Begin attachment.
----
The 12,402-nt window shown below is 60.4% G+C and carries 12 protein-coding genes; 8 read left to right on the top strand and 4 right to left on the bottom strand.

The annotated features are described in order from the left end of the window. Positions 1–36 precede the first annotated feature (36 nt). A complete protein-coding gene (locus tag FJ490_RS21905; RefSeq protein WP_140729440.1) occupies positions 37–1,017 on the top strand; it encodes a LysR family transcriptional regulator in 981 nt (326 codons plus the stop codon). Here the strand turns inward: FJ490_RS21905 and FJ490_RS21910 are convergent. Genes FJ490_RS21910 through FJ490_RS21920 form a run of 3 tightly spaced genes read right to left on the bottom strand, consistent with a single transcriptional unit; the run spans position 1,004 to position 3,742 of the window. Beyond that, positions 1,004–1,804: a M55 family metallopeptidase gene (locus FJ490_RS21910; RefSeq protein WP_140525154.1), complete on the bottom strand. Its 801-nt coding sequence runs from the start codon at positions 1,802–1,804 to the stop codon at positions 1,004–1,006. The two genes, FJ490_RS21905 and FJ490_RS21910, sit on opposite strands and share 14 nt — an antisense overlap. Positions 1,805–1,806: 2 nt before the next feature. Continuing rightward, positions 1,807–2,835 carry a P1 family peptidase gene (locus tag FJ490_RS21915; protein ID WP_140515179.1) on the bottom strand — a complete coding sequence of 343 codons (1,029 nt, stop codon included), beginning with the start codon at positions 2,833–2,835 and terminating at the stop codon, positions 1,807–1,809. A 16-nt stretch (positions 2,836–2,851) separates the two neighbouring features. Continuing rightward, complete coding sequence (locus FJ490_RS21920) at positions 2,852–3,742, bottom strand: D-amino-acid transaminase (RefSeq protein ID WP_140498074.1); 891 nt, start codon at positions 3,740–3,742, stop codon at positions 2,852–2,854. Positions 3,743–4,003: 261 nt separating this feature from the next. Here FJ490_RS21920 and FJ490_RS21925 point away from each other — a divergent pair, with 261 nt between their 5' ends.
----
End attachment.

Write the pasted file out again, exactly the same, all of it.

The 12,402-nt window shown below is 60.4% G+C and carries 12 protein-coding genes; 8 read left to right on the top strand and 4 right to left on the bottom strand.

The annotated features are described in order from the left end of the window. Positions 1–36 precede the first annotated feature (36 nt). A complete protein-coding gene (locus tag FJ490_RS21905; RefSeq protein WP_140729440.1) occupies positions 37–1,017 on the top strand; it encodes a LysR family transcriptional regulator in 981 nt (326 codons plus the stop codon). Here the strand turns inward: FJ490_RS21905 and FJ490_RS21910 are convergent. Genes FJ490_RS21910 through FJ490_RS21920 form a run of 3 tightly spaced genes read right to left on the bottom strand, consistent with a single transcriptional unit; the run spans position 1,004 to position 3,742 of the window. Beyond that, positions 1,004–1,804: a M55 family metallopeptidase gene (locus FJ490_RS21910; RefSeq protein WP_140525154.1), complete on the bottom strand. Its 801-nt coding sequence runs from the start codon at positions 1,802–1,804 to the stop codon at positions 1,004–1,006. The two genes, FJ490_RS21905 and FJ490_RS21910, sit on opposite strands and share 14 nt — an antisense overlap. Positions 1,805–1,806: 2 nt before the next feature. Continuing rightward, positions 1,807–2,835 carry a P1 family peptidase gene (locus tag FJ490_RS21915; protein ID WP_140515179.1) on the bottom strand — a complete coding sequence of 343 codons (1,029 nt, stop codon included), beginning with the start codon at positions 2,833–2,835 and terminating at the stop codon, positions 1,807–1,809. A 16-nt stretch (positions 2,836–2,851) separates the two neighbouring features. Continuing rightward, complete coding sequence (locus FJ490_RS21920) at positions 2,852–3,742, bottom strand: D-amino-acid transaminase (RefSeq protein ID WP_140498074.1); 891 nt, start codon at positions 3,740–3,742, stop codon at positions 2,852–2,854. Positions 3,743–4,003: 261 nt separating this feature from the next. Here FJ490_RS21920 and FJ490_RS21925 point away from each other — a divergent pair, with 261 nt between their 5' ends.